Lauren Nassef

Small galleries, nonprofit museums, and community art centers require partnerships with architects to fulfill their mission of bringing art to the public. “Art is not something that people feel is very accessible to them,” says Amanda Harrell-Seyburn, Assoc. AIA. A designer at East Arbor Architecture in East Lansing, Mich., Harrell-Seyburn leverages her background as a gallerist and curator to create functional and welcoming art spaces. “As a designer, I think about how I can make a space approachable but still maximize the opportunity to exhibit work,” she says. She hopes to encourage architects to understand their role in providing quality environments where the public can interact with art.

Historic or even underutilized buildings present some of the richest opportunities for galleries, large-scale installations, or incongruities that make us rethink spaces that we have taken for granted, or that we might not have ever noticed before. “So often, a building is saved by a visual art space moving into it,” Harrell-Seyburn says. “It’s ideal because the community already cares for that building and has embraced it.”

These four organizations, all housed in a redesigned or historic structure, demonstrate how architects are enhancing access to visual arts across the country.

Lansing Art Gallery & Education Center— Lansing, Mich.

For over 30 years, the Lansing Art Gallery and Education Center has been a cultural resource for the citizens of Michigan’s capital. Now situated in the lower level of a former 20th-century department store, the headquarters boast a subterranean retail gallery representing more than 100 Michigan-based artists as well as exhibition and education spaces. Committed to inclusive programming, the organization expands its impact via a large-scale public project, ARTpath. The gallery benefits from a sustained relationship with Harrell-Seyburn, who regularly provides pro bono design services ranging from simple structural fixes to space planning for annual shows and events.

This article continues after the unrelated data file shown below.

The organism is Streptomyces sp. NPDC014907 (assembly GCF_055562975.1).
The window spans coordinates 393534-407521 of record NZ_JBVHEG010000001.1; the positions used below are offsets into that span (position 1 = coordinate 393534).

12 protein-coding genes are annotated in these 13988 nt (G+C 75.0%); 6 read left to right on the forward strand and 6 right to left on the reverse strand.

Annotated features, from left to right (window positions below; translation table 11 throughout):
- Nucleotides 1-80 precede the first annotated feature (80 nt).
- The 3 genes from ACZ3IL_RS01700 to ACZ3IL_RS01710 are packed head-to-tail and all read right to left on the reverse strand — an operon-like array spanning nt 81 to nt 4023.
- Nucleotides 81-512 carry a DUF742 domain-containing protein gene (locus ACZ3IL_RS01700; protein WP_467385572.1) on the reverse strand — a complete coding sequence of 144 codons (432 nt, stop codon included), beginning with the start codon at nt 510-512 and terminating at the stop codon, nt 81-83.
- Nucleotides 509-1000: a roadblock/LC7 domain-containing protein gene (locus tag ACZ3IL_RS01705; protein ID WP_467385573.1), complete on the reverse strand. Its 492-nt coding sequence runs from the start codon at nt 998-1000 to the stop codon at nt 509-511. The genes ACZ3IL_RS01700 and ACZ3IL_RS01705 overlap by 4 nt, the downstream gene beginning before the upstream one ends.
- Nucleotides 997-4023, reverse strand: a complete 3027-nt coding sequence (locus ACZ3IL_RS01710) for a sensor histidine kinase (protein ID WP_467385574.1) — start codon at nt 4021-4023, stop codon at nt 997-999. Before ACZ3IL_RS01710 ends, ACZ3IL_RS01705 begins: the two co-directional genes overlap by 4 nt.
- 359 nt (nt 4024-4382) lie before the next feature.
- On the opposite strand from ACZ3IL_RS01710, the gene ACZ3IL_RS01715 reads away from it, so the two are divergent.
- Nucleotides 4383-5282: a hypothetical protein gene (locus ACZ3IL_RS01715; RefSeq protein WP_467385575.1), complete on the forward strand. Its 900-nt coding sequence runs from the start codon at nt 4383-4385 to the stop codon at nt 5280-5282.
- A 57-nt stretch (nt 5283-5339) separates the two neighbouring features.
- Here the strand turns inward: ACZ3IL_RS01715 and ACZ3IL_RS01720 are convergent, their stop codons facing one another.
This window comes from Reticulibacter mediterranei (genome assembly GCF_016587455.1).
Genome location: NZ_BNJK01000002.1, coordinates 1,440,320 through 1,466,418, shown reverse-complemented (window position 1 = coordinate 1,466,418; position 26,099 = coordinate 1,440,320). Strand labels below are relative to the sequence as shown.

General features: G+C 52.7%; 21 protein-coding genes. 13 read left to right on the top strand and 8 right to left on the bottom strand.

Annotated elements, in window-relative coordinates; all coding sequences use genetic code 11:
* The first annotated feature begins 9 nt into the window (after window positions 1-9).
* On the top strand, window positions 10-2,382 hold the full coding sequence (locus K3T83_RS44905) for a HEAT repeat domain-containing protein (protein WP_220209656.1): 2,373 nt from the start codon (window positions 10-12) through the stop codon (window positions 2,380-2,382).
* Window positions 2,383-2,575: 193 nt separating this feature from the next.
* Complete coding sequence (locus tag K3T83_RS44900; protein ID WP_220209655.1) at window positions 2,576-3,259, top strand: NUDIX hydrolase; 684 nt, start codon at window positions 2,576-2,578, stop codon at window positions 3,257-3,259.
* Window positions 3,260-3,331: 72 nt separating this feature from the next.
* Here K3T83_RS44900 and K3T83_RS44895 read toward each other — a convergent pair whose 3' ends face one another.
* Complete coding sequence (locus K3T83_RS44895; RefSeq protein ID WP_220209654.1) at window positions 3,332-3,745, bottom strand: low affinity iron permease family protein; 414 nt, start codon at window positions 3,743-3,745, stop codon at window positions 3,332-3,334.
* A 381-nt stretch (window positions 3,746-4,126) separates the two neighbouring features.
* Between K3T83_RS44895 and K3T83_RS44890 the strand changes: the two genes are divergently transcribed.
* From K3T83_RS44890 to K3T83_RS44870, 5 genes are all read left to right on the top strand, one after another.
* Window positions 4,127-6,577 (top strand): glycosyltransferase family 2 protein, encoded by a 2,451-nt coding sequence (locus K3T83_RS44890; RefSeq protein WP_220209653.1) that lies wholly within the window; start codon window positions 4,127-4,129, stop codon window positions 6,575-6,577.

Academy Art Museum—Easton, Maryland

A cultural staple of Maryland’s Eastern Shore for 60 years, the Academy Art Museum promotes visual arts education, practice, and appreciation for local residents as well as a national audience that flocks to Easton for annual cultural and heritage festivals. Built from a block of 19th-century historic houses, Academy Art Museum buildings include art studios, exhibition galleries, and flexible spaces that support a broad range of media and techniques. The museum is currently undergoing an entry expansion project, designed by Baltimore-based Ziger|Snead Architects. Its new entrance is grounded by a welcoming glass cube—rotating on a 45-degree angle—that will serve as a new hub for the community, honoring the historic structures and echoing the organization’s forward-looking mission.

The Volland Store—Alma, Kans.

After the Volland Store sat idle for 40 years, two local residents bought and transformed the former mercantile and post office into an art space, honoring the building’s history as an unlikely gathering place in Kansas’ Flint Hills region. The organization’s mission is to bring new ideas into the community and build common ground for rural and urban citizens. To bring this mission to life, Kansas City firm El Dorado and interior designer George Terbovich envisioned a flexible contemporary space within the historic brick building. Since its 2015 reopening, the Volland Store’s programs and exhibits have spanned the arts and sciences, inspired by conservation efforts for the area’s endangered tall grass prairie ecosystem. As part of their ongoing relationship with El Dorado—which recently brought on an art curator as principal—Volland Store is building an arts and humanities residency program to engage artists, writers, and thinkers with the communities and landscape of Flint Hills.

Ashé Cultural Arts Center—New Orleans

A centerpiece of the historic Oretha Castle Haley Boulevard in New Orleans’ Central City district, the Ashé Cultural Arts Center (CAC) offers creative activities that emphasize all artistic disciplines. Bringing to light narratives of people of color, Ashé CAC utilizes culture and art to heal, strengthen, and engage its community. A new collaborative design for the center’s main space—one part of its 18,200-squarefoot multiuse facility—is in development. Led by Steven Bingler, AIA, of Concordia, artists and musicians are contributing to the project, which welcomes the public in a contemporary setting that honors African antiquity and its history in New Orleans. Centered on a curving “Bamboula” wall inspired by the African-based rhythms at the core of jazz and African-American music, the design includes an inviting public visitors center, marketplace, restrooms, and a nursing lounge, in addition to performance and exhibition spaces.